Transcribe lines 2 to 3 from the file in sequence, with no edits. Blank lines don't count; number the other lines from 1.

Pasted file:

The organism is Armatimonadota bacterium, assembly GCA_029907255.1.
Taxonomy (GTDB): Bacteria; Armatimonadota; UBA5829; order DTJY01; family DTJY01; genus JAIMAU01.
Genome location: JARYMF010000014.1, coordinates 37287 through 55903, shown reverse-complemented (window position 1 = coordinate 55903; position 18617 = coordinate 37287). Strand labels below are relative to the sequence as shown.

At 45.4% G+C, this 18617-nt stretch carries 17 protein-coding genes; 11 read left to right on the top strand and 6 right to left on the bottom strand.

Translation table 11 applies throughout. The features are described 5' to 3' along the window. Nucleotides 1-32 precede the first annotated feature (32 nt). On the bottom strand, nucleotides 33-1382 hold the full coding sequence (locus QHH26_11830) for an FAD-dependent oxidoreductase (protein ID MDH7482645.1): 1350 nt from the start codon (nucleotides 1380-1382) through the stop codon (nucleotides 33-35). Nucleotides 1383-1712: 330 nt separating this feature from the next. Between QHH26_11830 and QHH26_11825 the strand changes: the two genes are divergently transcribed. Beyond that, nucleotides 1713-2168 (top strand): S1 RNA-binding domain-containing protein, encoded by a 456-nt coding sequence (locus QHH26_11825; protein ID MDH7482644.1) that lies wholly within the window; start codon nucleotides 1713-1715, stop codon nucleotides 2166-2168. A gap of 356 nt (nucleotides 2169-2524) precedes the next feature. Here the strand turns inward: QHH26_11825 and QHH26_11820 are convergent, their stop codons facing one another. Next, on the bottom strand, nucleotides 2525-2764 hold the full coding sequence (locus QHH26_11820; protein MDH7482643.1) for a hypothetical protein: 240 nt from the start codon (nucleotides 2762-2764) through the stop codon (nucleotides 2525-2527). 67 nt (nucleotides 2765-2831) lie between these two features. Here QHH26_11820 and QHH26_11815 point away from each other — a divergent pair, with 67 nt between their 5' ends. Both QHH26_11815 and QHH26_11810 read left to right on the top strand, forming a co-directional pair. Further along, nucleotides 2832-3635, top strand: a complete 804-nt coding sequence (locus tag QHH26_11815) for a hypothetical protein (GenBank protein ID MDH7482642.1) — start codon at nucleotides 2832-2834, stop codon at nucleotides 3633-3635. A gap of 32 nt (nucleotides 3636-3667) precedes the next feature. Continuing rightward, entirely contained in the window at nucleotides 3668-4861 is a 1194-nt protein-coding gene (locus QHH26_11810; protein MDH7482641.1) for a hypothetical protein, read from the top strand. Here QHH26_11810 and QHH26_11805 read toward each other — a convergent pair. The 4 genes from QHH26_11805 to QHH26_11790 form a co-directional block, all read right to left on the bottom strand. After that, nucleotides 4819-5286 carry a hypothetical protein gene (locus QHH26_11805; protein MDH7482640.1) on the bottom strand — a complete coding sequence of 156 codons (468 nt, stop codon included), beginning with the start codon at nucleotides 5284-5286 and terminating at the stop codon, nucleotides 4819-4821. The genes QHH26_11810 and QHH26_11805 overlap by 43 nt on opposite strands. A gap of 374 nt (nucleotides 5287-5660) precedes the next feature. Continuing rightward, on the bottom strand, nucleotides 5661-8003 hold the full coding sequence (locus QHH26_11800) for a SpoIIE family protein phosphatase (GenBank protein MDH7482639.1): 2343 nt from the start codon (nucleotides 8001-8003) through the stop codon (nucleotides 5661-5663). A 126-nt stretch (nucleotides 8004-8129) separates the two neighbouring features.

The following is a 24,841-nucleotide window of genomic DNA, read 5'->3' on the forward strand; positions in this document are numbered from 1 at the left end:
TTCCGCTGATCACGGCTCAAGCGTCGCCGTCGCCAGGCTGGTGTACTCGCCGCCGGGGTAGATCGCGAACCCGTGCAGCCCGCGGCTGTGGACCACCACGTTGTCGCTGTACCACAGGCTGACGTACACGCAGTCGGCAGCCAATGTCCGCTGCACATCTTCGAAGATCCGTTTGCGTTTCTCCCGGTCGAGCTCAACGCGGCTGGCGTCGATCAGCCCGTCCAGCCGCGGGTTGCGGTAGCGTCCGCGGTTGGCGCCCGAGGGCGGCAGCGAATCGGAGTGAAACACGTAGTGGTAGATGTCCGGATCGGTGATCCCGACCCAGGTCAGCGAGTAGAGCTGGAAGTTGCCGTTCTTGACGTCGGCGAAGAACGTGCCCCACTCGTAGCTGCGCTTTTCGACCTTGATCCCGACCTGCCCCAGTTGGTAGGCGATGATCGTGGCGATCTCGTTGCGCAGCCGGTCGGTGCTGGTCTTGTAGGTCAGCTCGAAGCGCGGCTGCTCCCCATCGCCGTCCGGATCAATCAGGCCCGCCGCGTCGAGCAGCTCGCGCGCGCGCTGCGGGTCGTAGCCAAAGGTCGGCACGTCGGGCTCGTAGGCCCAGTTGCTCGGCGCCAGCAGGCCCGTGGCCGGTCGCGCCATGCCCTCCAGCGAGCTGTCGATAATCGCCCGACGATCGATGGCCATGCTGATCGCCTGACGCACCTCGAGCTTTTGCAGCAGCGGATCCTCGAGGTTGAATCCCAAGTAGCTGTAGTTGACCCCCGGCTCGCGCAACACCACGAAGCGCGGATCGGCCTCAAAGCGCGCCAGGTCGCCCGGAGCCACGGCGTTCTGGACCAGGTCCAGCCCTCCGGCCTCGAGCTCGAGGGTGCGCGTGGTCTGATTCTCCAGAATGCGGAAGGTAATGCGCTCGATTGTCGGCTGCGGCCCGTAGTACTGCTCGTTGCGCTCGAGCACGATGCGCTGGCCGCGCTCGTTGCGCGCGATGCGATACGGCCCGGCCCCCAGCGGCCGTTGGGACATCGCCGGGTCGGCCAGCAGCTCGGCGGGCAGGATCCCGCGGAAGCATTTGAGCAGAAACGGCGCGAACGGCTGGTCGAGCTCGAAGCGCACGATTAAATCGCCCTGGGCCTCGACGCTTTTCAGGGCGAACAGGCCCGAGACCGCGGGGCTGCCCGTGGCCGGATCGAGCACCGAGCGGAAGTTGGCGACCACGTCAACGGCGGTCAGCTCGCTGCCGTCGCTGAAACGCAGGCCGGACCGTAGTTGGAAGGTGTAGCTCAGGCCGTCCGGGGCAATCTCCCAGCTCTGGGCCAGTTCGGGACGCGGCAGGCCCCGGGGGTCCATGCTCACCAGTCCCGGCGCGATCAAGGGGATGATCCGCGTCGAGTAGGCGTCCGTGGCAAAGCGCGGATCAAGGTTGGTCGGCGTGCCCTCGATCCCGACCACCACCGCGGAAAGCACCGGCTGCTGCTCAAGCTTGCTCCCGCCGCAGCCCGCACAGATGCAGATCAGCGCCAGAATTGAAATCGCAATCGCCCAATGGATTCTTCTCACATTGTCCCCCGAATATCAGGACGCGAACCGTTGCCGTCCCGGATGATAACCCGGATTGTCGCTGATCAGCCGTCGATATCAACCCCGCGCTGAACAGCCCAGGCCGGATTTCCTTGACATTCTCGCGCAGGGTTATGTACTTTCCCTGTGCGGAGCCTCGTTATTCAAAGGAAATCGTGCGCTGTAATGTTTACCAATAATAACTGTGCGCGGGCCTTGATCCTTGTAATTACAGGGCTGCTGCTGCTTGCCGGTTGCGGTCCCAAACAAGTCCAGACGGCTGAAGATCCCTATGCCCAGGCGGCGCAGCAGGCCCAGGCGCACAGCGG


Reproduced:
Taxonomy (GTDB): Bacteria; Armatimonadota; UBA5829; order DTJY01; family DTJY01; genus JAIMAU01.
Genome location: JARYMF010000014.1, coordinates 37287 through 55903, shown reverse-complemented (window position 1 = coordinate 55903; position 18617 = coordinate 37287). Strand labels below are relative to the sequence as shown.